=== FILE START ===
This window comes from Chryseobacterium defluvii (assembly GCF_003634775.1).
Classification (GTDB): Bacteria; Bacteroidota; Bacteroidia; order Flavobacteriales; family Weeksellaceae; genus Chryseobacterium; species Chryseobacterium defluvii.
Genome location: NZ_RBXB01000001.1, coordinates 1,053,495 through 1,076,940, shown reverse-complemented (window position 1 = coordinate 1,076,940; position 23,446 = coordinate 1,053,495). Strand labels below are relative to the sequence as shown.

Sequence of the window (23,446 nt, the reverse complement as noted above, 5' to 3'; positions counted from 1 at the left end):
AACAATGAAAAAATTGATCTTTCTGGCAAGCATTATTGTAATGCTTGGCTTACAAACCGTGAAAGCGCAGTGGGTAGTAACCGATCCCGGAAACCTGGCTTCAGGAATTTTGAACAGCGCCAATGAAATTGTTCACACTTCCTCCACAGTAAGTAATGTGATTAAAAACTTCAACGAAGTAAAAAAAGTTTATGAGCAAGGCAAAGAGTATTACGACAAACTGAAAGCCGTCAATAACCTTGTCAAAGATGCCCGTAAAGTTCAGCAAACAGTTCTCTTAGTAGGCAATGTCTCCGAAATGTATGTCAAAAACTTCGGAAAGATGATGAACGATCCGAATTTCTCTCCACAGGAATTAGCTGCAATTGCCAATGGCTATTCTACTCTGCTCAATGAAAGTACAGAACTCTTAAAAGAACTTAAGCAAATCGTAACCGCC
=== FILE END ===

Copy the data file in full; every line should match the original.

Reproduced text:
This window comes from Chryseobacterium defluvii (assembly GCF_003634775.1).
Classification (GTDB): Bacteria; Bacteroidota; Bacteroidia; order Flavobacteriales; family Weeksellaceae; genus Chryseobacterium; species Chryseobacterium defluvii.
Genome location: NZ_RBXB01000001.1, coordinates 1,053,495 through 1,076,940, shown reverse-complemented (window position 1 = coordinate 1,076,940; position 23,446 = coordinate 1,053,495). Strand labels below are relative to the sequence as shown.

Sequence of the window (23,446 nt, the reverse complement as noted above, 5' to 3'; positions counted from 1 at the left end):
AACAATGAAAAAATTGATCTTTCTGGCAAGCATTATTGTAATGCTTGGCTTACAAACCGTGAAAGCGCAGTGGGTAGTAACCGATCCCGGAAACCTGGCTTCAGGAATTTTGAACAGCGCCAATGAAATTGTTCACACTTCCTCCACAGTAAGTAATGTGATTAAAAACTTCAACGAAGTAAAAAAAGTTTATGAGCAAGGCAAAGAGTATTACGACAAACTGAAAGCCGTCAATAACCTTGTCAAAGATGCCCGTAAAGTTCAGCAAACAGTTCTCTTAGTAGGCAATGTCTCCGAAATGTATGTCAAAAACTTCGGAAAGATGATGAACGATCCGAATTTCTCTCCACAGGAATTAGCTGCAATTGCCAATGGCTATTCTACTCTGCTCAATGAAAGTACAGAACTCTTAAAAGAACTTAAGCAAATCGTAACCGCC